Morten Ask, right, from Norway fights for a puck with Sweden\'s Jakob Silfverberg, left, during their preliminary round group C Hockey World Championships match in Kosice, Slovakia, Saturday, April 30, 2011. THE CANADIAN PRESS/AP-Petr David Josek
OTTAWA - No matter what happens next, Jakob Silfverberg is going to have some kind of story to tell.
The highly touted Swedish prospect jumped from one playoff pressure-cooker to another, getting inserted directly into the Ottawa Senators lineup Monday as they looked to knock the New York Rangers out of the first round. It was a somewhat surprising move given that Silfverberg had only skated once with the team.
But he was anxious for the opportunity.
"It's the best league in the world," Silfverberg said Monday morning. "It's a dream come true to just be here and I'm very excited."
He was just days removed from bringing the Swedish league championship back to his hometown of Gavle for the first time in 13 years, scoring the winning goal and collecting MVP honours for Brynas.
The champagne had barely dried from the walls in the team's dressing room before Silfverberg was on his way to North America. He arrived in Ottawa on Sunday.
"It meant a lot," Silfverberg said of winning the Swedish title last Thursday. "The people in the town during the playoffs were so good. They always came up to us and wishing us good luck and things like that. It meant a lot for the town to bring back the Cup there.
"As I said, it's been a very emotional trip."
Accompanied by his own Swedish camera crew, Silfverberg's appearance at Scotiabank Place for Monday's morning skate created a buzz.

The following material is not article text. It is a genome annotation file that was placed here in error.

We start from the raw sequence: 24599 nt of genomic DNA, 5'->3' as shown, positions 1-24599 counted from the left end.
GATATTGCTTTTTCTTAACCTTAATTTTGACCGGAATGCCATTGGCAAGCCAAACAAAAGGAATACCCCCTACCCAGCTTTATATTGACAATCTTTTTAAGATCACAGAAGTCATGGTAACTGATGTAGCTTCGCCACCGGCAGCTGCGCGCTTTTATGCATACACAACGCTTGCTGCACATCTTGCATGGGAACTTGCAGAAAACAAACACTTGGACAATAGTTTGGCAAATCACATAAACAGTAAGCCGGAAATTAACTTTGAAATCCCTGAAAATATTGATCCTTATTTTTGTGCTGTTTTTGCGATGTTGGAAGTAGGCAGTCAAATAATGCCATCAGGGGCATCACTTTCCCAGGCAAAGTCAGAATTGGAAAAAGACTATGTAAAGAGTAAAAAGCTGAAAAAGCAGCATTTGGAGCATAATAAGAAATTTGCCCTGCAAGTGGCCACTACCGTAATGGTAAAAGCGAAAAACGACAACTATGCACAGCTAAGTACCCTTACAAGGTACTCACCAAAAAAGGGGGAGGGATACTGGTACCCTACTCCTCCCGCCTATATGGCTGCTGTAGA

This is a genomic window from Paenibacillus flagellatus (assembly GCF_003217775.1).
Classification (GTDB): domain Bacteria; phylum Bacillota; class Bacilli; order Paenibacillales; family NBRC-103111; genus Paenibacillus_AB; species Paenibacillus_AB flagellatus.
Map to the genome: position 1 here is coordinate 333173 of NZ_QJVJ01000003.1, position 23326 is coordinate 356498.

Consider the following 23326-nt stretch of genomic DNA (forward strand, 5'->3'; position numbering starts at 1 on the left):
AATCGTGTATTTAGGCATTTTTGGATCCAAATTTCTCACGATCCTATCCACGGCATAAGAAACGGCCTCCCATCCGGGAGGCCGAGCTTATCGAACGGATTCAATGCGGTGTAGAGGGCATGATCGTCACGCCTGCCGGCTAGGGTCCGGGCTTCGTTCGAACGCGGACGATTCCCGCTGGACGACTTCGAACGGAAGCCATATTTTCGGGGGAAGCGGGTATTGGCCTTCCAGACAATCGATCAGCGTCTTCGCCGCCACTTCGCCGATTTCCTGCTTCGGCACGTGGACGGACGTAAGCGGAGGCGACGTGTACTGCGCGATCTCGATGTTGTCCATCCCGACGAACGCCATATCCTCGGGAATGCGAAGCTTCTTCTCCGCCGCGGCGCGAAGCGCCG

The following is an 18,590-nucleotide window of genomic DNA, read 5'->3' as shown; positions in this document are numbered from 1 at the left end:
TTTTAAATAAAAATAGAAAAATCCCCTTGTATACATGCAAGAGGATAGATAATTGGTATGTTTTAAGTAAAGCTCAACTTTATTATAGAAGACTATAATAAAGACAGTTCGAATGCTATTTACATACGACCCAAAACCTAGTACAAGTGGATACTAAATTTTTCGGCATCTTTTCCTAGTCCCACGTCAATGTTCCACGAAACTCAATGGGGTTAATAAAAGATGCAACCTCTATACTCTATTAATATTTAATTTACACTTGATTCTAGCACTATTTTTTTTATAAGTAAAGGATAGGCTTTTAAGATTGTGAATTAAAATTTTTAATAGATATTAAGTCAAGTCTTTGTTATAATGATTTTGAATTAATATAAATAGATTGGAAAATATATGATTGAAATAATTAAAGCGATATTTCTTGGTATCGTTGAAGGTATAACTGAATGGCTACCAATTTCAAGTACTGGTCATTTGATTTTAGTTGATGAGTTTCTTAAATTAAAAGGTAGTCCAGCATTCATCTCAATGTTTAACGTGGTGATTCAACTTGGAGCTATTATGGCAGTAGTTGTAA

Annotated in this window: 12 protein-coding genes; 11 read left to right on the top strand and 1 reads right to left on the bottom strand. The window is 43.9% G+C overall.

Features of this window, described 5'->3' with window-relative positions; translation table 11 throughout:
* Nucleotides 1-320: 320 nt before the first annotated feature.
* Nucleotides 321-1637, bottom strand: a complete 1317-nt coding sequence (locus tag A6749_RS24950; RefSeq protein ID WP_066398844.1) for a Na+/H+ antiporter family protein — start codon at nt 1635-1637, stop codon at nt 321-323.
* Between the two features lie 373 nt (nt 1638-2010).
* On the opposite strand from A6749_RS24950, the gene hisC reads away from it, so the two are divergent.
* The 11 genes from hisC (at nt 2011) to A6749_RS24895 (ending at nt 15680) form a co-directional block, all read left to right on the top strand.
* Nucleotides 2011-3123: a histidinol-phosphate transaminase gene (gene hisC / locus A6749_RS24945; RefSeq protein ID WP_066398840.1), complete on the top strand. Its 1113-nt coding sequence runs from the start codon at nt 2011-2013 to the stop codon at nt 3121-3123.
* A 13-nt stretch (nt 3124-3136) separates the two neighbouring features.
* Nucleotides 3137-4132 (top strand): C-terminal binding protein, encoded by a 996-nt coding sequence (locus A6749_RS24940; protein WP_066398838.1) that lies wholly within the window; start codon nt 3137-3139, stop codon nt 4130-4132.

There are considerable expectations for the 21-year-old, who authored a storybook season. It began in the fall when Senators general manager Bryan Murray pleaded with Silfverberg to spend the year in North America, but he rebuffed the team and returned home instead.
Once there, the winger went on a trophy binge—capturing regular season and playoff MVP honours—all the while wearing No. 100 on his sweater to mark the 100th anniversary of Brynas. What better way to cap those centennial celebrations than with a championship for his hometown team?
"Now when I'm looking back at the season, I'm very happy that I went home," said Silfverberg, who wears No. 33 for the Senators. "I've grown a lot, not only as a hockey player, but as a person it's been a big step for me in the right direction."
It's difficult to project where he'll go from here.
The Senators landed Silfverberg with the 39th overall pick in 2009, obviously seeing something in the player other teams missed. He's played three full seasons and parts of a fourth against men in the Swedish Elite League and should be capable of handling the North American game once he adjusts to the smaller ice surface.
There is plenty of enthusiasm around the Senators organization about Silfverberg, although they're not entirely sure what to expect of him at this point.
"You guys could probably tell me better," said MacLean, responding to a question from a Swedish reporter. "He's been the best player in the Swedish Elite League in the regular season and the playoffs I believe. His team, Brynas, just won the Swedish Elite League championship and he was the best player.
"I like that."
He became the second young player to make his NHL debut for the Senators during this series. Mark Stone, a sixth-round pick by Ottawa in 2010, picked up an assist with a gorgeous pass to Jason Spezza early in Game 5—his first on the big stage.
It ended up being the game-winning goal.
"I thought he made an NHL play on the goal, just a flat-out NHL play," MacLean said of Stone, who was removed from the lineup to make room for Silfverberg. "For being his first game ever playing at Madison Square Garden, I thought he played real good."
The Senators have gone out of their way to make the young players feel welcome.
After arriving on Sunday afternoon, Silfverberg was invited for dinner at the house of new teammate Erik Karlsson, another Swede. They had a meal and watched Game 5 of the Kings-Canucks series.
He was then thrown in the middle of a stretching circle at Monday's morning skate, getting playfully chided when he led them through a quicker session than normal. "That's how we used to do it in Sweden," said Silfverberg.
More than anything, it was a sign that he had arrived. What a way to end a year he'll never forget.